Recent studies demonstrated that HRC interacted with SERCA and RyR to regulate SR Ca2+-uptake and Ca2+-release in heart [6, 27], but ParK CS et al. showed that poorly regulated SR Ca2+-cycling in HRC-KO hearts was not associated with the expressions of SERCA and RyR . Consistent with previous researches [7, 28], our study also confirmed that HRC could influence intracellular calcium. While the mechanism for HRC-dependent modulation of [Ca2+]i in HCC cells is still unclear. It is possible that HRC influences [Ca2+]i through regulating calcium channels or calcium pumps. Of note, we found that HRC knockdown significantly increased the expression of SERCA2 while not affected the levels of RyR and NCX, which resulted in increased intracellular calcium. Additionally, we further confirmed a close negative correlation between HRC and SERCA2. Thus, HRC increased intracellular calcium by inhibiting SERCA2 expression directly.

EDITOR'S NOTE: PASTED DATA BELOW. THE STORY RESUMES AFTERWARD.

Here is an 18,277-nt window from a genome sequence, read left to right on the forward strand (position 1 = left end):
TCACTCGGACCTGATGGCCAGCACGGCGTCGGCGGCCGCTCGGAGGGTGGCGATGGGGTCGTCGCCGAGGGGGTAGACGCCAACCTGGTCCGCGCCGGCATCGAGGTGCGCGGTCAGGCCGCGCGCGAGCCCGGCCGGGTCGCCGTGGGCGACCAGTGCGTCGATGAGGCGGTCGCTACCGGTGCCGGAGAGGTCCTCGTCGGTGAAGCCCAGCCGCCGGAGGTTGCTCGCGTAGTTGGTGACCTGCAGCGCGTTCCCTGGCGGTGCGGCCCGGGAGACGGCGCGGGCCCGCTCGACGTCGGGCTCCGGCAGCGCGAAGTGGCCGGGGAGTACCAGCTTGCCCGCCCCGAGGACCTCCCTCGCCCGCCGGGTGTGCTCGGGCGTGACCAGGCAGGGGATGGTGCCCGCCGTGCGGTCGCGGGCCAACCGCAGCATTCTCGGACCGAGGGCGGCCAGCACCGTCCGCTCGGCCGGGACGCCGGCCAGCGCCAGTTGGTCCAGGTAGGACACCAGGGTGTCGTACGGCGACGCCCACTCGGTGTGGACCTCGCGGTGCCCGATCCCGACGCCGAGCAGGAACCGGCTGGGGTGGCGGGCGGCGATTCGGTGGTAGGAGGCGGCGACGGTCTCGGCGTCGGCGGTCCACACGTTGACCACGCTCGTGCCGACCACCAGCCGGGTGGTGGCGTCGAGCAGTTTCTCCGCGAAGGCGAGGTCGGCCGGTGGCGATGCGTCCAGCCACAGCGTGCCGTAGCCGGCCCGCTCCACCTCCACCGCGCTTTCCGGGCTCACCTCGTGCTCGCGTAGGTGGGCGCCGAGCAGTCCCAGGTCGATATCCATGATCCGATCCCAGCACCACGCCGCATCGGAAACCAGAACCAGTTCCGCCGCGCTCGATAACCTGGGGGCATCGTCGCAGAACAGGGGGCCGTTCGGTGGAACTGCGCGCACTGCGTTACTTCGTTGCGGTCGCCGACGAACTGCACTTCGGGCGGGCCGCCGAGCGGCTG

SATB1 is a nuclear matrix attachment regions (MARs)-binding protein that regulates gene transcription and expression . Recent reports have suggested that SATB1 plays a crucial role in malignant diseases [19, 20]. Our previous research confirmed that SATB1 was highly expressed in HCC and promoted HCC metastasis . In the present study, we found a close positive correlation between SATB1 and HRC in HCC. We also demonstrated that SATB1 regulated HRC gene transcription and expression, and HRC inhibition significantly decreased SATB1-enhanced cell invasion and migration. These results suggest that HRC participated in the pro-metastasis role of SATB1 in HCC. Previous researches demonstrated that transcription factor SOX15 is a suppressor of the HRC expression in mouse embryonic stem cells [29, 30], but our study found that SATB1 induced HRC expression through activating transcription factor AP-1 in a JNK-dependent mechanism in HCC cells. It will be worth exploring how AP-1 could induce HRC expression in more detail. AP-1 regulates gene expression involved in cell migration through either enhancing or repressing its promoter activity [25, 31]. Interestingly, we showed that AP-1 enhanced HRC promoter activity, and the EMSA and ChIP assays further confirmed that AP-1 bound to the HRC promoter directly. Therefore, our observations suggest a novel mechanism for the regulation of HRC expression. Of course, in addition to SATB1, many other factors may be involved in regulating HRC expression, but our studies suggest that SATB1-induced AP-1 activation contributes to the upregulation of HRC in HCC cells.